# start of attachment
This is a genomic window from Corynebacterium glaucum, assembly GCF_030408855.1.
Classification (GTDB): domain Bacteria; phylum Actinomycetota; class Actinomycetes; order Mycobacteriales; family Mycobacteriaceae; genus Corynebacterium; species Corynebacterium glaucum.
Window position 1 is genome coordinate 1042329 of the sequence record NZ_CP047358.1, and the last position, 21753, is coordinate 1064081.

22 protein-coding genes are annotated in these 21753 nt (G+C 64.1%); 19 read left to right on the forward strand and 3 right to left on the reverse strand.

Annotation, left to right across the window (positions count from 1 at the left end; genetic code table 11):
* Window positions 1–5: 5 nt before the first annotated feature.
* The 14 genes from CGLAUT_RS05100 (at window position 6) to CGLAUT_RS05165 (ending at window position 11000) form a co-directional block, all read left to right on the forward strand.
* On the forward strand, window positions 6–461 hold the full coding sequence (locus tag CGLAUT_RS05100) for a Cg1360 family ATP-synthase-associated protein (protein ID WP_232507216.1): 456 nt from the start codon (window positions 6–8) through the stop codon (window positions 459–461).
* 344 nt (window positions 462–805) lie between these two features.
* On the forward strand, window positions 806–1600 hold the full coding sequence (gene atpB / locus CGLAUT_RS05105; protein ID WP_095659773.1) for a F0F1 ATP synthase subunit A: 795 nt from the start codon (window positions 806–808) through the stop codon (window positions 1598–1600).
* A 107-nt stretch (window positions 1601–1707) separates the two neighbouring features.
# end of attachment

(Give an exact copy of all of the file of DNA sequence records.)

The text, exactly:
This is a genomic window from Corynebacterium glaucum, assembly GCF_030408855.1.
Classification (GTDB): domain Bacteria; phylum Actinomycetota; class Actinomycetes; order Mycobacteriales; family Mycobacteriaceae; genus Corynebacterium; species Corynebacterium glaucum.
Window position 1 is genome coordinate 1042329 of the sequence record NZ_CP047358.1, and the last position, 21753, is coordinate 1064081.

22 protein-coding genes are annotated in these 21753 nt (G+C 64.1%); 19 read left to right on the forward strand and 3 right to left on the reverse strand.

Annotation, left to right across the window (positions count from 1 at the left end; genetic code table 11):
* Window positions 1–5: 5 nt before the first annotated feature.
* The 14 genes from CGLAUT_RS05100 (at window position 6) to CGLAUT_RS05165 (ending at window position 11000) form a co-directional block, all read left to right on the forward strand.
* On the forward strand, window positions 6–461 hold the full coding sequence (locus tag CGLAUT_RS05100) for a Cg1360 family ATP-synthase-associated protein (protein ID WP_232507216.1): 456 nt from the start codon (window positions 6–8) through the stop codon (window positions 459–461).
* 344 nt (window positions 462–805) lie between these two features.
* On the forward strand, window positions 806–1600 hold the full coding sequence (gene atpB / locus CGLAUT_RS05105; protein ID WP_095659773.1) for a F0F1 ATP synthase subunit A: 795 nt from the start codon (window positions 806–808) through the stop codon (window positions 1598–1600).
* A 107-nt stretch (window positions 1601–1707) separates the two neighbouring features.